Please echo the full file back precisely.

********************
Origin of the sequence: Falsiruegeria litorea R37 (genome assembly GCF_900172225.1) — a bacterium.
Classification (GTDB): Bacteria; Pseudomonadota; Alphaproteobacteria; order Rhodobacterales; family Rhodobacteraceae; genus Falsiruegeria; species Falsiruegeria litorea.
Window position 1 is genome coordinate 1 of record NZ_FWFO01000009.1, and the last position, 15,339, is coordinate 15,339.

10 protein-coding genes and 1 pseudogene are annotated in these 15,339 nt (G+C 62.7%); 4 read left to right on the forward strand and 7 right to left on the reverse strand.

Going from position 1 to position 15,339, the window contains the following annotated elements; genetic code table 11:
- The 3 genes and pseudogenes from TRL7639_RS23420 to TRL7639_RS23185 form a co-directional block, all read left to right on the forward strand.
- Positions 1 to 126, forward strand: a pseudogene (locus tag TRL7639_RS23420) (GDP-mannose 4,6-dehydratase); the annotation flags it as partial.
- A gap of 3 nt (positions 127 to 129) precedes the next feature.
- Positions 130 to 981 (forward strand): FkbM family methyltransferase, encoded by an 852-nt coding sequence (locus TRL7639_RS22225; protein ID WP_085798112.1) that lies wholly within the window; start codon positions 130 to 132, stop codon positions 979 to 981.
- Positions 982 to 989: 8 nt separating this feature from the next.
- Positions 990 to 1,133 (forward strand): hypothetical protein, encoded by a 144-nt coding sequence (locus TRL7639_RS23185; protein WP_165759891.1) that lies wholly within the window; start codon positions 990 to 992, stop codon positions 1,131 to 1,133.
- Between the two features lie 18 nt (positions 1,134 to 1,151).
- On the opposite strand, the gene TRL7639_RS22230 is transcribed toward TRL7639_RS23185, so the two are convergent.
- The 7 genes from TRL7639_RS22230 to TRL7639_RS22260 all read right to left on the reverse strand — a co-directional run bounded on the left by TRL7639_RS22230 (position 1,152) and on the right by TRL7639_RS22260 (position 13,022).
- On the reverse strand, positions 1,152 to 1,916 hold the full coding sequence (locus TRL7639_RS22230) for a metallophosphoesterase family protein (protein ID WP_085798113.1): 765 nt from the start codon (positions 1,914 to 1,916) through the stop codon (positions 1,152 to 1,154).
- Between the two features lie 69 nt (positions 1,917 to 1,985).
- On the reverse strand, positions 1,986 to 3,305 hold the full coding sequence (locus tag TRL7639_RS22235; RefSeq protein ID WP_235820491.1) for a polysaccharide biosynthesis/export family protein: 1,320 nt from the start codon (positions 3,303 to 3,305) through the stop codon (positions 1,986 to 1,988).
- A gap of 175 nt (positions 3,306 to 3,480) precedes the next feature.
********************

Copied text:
Origin of the sequence: Falsiruegeria litorea R37 (genome assembly GCF_900172225.1) — a bacterium.
Classification (GTDB): Bacteria; Pseudomonadota; Alphaproteobacteria; order Rhodobacterales; family Rhodobacteraceae; genus Falsiruegeria; species Falsiruegeria litorea.
Window position 1 is genome coordinate 1 of record NZ_FWFO01000009.1, and the last position, 15,339, is coordinate 15,339.

10 protein-coding genes and 1 pseudogene are annotated in these 15,339 nt (G+C 62.7%); 4 read left to right on the forward strand and 7 right to left on the reverse strand.

Going from position 1 to position 15,339, the window contains the following annotated elements; genetic code table 11:
- The 3 genes and pseudogenes from TRL7639_RS23420 to TRL7639_RS23185 form a co-directional block, all read left to right on the forward strand.
- Positions 1 to 126, forward strand: a pseudogene (locus tag TRL7639_RS23420) (GDP-mannose 4,6-dehydratase); the annotation flags it as partial.
- A gap of 3 nt (positions 127 to 129) precedes the next feature.
- Positions 130 to 981 (forward strand): FkbM family methyltransferase, encoded by an 852-nt coding sequence (locus TRL7639_RS22225; protein ID WP_085798112.1) that lies wholly within the window; start codon positions 130 to 132, stop codon positions 979 to 981.
- Positions 982 to 989: 8 nt separating this feature from the next.
- Positions 990 to 1,133 (forward strand): hypothetical protein, encoded by a 144-nt coding sequence (locus TRL7639_RS23185; protein WP_165759891.1) that lies wholly within the window; start codon positions 990 to 992, stop codon positions 1,131 to 1,133.
- Between the two features lie 18 nt (positions 1,134 to 1,151).
- On the opposite strand, the gene TRL7639_RS22230 is transcribed toward TRL7639_RS23185, so the two are convergent.
- The 7 genes from TRL7639_RS22230 to TRL7639_RS22260 all read right to left on the reverse strand — a co-directional run bounded on the left by TRL7639_RS22230 (position 1,152) and on the right by TRL7639_RS22260 (position 13,022).
- On the reverse strand, positions 1,152 to 1,916 hold the full coding sequence (locus TRL7639_RS22230) for a metallophosphoesterase family protein (protein ID WP_085798113.1): 765 nt from the start codon (positions 1,914 to 1,916) through the stop codon (positions 1,152 to 1,154).
- Between the two features lie 69 nt (positions 1,917 to 1,985).
- On the reverse strand, positions 1,986 to 3,305 hold the full coding sequence (locus tag TRL7639_RS22235; RefSeq protein ID WP_235820491.1) for a polysaccharide biosynthesis/export family protein: 1,320 nt from the start codon (positions 3,303 to 3,305) through the stop codon (positions 1,986 to 1,988).
- A gap of 175 nt (positions 3,306 to 3,480) precedes the next feature.